STUDY DESIGN: Controlled laboratory study. OBJECTIVES: To measure Achilles tendon microcirculation (total hemoglobin [THb] and oxygen saturation [StO2]) before and after the application of a physical agent in asymptomatic participants, and to compare differences between application location and physical agent dosage. BACKGROUND: Tendon microcirculation can be altered by superficial heating or cryotherapy. METHODS: Fifty-one healthy adults (median age, 22 years; range, 20-34 years) were recruited and randomly assigned into 1 of 4 groups...
July 2015: Journal of Orthopaedic and Sports Physical Therapy
Amilton Vieira, Martim Bottaro, Joao B Ferreira-Junior, Carlos Vieira, Vitor A Cleto, Eduardo L Cadore, Herbert G Simões, Jake Do Carmo, Lee E Brown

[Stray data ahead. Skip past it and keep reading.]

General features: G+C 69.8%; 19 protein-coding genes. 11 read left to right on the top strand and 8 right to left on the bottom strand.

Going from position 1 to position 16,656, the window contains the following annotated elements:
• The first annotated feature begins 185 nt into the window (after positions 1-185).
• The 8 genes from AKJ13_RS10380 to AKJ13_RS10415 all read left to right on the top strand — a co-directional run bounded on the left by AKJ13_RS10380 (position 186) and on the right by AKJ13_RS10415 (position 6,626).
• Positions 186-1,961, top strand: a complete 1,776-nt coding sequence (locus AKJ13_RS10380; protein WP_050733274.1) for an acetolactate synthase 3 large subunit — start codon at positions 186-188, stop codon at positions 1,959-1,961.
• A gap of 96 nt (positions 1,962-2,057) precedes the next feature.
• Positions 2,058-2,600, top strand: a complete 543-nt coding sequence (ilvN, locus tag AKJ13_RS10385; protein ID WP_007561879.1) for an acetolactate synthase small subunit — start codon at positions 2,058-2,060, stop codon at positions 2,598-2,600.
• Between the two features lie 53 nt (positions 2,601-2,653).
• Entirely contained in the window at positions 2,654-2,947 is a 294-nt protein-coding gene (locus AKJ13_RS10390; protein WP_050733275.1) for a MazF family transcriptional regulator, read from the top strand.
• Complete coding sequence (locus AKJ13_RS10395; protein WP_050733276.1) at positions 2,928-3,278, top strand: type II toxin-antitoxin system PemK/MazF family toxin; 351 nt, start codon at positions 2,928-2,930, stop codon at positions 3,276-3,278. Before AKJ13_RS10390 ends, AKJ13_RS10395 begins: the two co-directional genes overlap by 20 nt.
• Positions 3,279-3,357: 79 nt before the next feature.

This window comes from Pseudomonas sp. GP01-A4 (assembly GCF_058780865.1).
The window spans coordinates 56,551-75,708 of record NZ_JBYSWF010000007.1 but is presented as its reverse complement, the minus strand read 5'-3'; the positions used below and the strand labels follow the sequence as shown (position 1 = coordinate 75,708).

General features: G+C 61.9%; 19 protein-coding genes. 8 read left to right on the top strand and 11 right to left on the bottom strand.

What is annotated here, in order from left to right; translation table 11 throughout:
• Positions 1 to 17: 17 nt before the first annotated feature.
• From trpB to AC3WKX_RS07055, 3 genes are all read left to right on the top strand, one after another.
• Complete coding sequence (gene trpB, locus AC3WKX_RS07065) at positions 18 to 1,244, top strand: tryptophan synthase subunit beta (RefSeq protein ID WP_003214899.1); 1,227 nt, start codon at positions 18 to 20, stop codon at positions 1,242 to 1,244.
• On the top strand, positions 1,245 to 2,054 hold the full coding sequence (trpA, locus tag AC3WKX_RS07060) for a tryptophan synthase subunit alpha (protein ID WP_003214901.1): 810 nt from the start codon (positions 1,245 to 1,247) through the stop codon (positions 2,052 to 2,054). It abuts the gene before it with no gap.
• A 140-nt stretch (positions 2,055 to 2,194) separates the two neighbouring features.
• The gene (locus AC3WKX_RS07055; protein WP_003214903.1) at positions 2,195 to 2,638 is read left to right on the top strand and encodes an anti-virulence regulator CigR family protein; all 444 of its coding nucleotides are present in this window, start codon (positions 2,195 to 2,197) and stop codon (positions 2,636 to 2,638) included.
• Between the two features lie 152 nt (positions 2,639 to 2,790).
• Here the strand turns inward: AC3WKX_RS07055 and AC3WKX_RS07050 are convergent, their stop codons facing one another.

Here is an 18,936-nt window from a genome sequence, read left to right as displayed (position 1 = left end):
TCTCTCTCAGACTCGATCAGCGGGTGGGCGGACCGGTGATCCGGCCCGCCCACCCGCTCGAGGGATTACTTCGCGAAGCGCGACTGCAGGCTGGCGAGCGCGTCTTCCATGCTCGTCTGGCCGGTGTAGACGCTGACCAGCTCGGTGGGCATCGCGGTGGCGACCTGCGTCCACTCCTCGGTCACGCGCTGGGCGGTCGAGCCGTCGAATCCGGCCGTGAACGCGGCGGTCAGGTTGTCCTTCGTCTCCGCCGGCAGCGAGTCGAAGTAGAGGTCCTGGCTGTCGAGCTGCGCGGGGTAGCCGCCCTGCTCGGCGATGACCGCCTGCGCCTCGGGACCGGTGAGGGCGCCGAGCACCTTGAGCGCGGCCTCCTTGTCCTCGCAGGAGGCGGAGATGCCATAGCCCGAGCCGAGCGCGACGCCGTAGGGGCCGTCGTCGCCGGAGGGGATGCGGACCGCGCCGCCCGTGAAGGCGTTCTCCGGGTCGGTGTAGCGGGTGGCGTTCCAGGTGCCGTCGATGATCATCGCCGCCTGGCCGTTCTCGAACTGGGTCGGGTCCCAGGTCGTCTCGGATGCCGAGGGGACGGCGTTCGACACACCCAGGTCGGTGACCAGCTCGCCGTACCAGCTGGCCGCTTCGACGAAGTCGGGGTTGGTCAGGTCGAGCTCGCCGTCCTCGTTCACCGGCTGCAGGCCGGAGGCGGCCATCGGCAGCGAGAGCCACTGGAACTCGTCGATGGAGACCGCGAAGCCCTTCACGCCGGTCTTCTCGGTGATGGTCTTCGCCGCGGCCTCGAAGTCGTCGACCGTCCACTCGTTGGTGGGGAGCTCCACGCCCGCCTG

Whole-body cryotherapy (WBC) has been used as a recovery strategy following different sports activities. Thus, the aim of the study reported here was to examine the effect of WBC on vertical jump recovery following a high-intensity exercise (HIE) bout. Twelve trained men (mean ± standard deviation age = 23.9±5.9 years) were randomly exposed to two different conditions separated by 7 days: 1) WBC (3 minutes of WBC at -110°C immediately after the HIE) and 2) control (CON; no WBC after the HIE). The HIE consisted of six sets of ten repetitions of knee extensions at 60° · s(-1) concentric and 180° · s(-1) eccentric on an isokinetic dynamometer...
2015: Open Access Journal of Sports Medicine
Mariusz Paweł Furmanek, Kajetan Słomka, Grzegorz Juras